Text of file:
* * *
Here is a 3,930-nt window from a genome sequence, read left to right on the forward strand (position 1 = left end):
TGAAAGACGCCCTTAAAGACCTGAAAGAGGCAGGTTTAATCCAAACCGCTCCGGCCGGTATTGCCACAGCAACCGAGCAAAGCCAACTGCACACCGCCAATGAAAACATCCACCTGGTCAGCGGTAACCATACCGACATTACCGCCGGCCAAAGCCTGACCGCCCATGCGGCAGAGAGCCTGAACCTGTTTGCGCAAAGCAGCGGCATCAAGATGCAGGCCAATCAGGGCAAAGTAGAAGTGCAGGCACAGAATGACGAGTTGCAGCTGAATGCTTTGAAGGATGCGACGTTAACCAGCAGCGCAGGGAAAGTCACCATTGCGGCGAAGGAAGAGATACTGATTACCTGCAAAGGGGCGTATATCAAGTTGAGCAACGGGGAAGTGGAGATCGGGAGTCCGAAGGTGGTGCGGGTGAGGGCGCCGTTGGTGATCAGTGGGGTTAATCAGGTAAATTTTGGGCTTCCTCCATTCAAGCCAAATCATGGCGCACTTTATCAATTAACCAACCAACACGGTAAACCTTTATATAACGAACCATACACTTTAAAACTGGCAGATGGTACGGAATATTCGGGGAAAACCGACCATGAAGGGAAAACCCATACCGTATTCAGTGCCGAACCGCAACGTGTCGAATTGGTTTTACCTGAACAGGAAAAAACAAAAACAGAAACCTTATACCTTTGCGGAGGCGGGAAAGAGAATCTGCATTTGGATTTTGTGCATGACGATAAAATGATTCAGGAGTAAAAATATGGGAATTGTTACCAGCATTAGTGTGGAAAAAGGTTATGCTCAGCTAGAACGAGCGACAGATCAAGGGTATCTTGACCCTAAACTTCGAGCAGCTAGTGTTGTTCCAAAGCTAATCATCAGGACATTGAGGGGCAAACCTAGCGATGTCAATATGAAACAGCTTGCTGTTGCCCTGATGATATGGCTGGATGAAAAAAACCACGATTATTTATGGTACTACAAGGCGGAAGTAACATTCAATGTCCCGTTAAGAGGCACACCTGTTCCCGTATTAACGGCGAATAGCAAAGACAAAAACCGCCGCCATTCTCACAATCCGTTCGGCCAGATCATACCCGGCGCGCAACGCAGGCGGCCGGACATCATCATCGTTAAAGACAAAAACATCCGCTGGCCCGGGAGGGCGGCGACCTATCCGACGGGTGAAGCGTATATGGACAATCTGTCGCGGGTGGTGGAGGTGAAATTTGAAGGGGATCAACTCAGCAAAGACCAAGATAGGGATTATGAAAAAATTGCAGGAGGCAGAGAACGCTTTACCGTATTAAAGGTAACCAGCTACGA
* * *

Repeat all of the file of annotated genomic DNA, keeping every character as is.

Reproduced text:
Here is a 3,930-nt window from a genome sequence, read left to right on the forward strand (position 1 = left end):
TGAAAGACGCCCTTAAAGACCTGAAAGAGGCAGGTTTAATCCAAACCGCTCCGGCCGGTATTGCCACAGCAACCGAGCAAAGCCAACTGCACACCGCCAATGAAAACATCCACCTGGTCAGCGGTAACCATACCGACATTACCGCCGGCCAAAGCCTGACCGCCCATGCGGCAGAGAGCCTGAACCTGTTTGCGCAAAGCAGCGGCATCAAGATGCAGGCCAATCAGGGCAAAGTAGAAGTGCAGGCACAGAATGACGAGTTGCAGCTGAATGCTTTGAAGGATGCGACGTTAACCAGCAGCGCAGGGAAAGTCACCATTGCGGCGAAGGAAGAGATACTGATTACCTGCAAAGGGGCGTATATCAAGTTGAGCAACGGGGAAGTGGAGATCGGGAGTCCGAAGGTGGTGCGGGTGAGGGCGCCGTTGGTGATCAGTGGGGTTAATCAGGTAAATTTTGGGCTTCCTCCATTCAAGCCAAATCATGGCGCACTTTATCAATTAACCAACCAACACGGTAAACCTTTATATAACGAACCATACACTTTAAAACTGGCAGATGGTACGGAATATTCGGGGAAAACCGACCATGAAGGGAAAACCCATACCGTATTCAGTGCCGAACCGCAACGTGTCGAATTGGTTTTACCTGAACAGGAAAAAACAAAAACAGAAACCTTATACCTTTGCGGAGGCGGGAAAGAGAATCTGCATTTGGATTTTGTGCATGACGATAAAATGATTCAGGAGTAAAAATATGGGAATTGTTACCAGCATTAGTGTGGAAAAAGGTTATGCTCAGCTAGAACGAGCGACAGATCAAGGGTATCTTGACCCTAAACTTCGAGCAGCTAGTGTTGTTCCAAAGCTAATCATCAGGACATTGAGGGGCAAACCTAGCGATGTCAATATGAAACAGCTTGCTGTTGCCCTGATGATATGGCTGGATGAAAAAAACCACGATTATTTATGGTACTACAAGGCGGAAGTAACATTCAATGTCCCGTTAAGAGGCACACCTGTTCCCGTATTAACGGCGAATAGCAAAGACAAAAACCGCCGCCATTCTCACAATCCGTTCGGCCAGATCATACCCGGCGCGCAACGCAGGCGGCCGGACATCATCATCGTTAAAGACAAAAACATCCGCTGGCCCGGGAGGGCGGCGACCTATCCGACGGGTGAAGCGTATATGGACAATCTGTCGCGGGTGGTGGAGGTGAAATTTGAAGGGGATCAACTCAGCAAAGACCAAGATAGGGATTATGAAAAAATTGCAGGAGGCAGAGAACGCTTTACCGTATTAAAGGTAACCAGCTACGA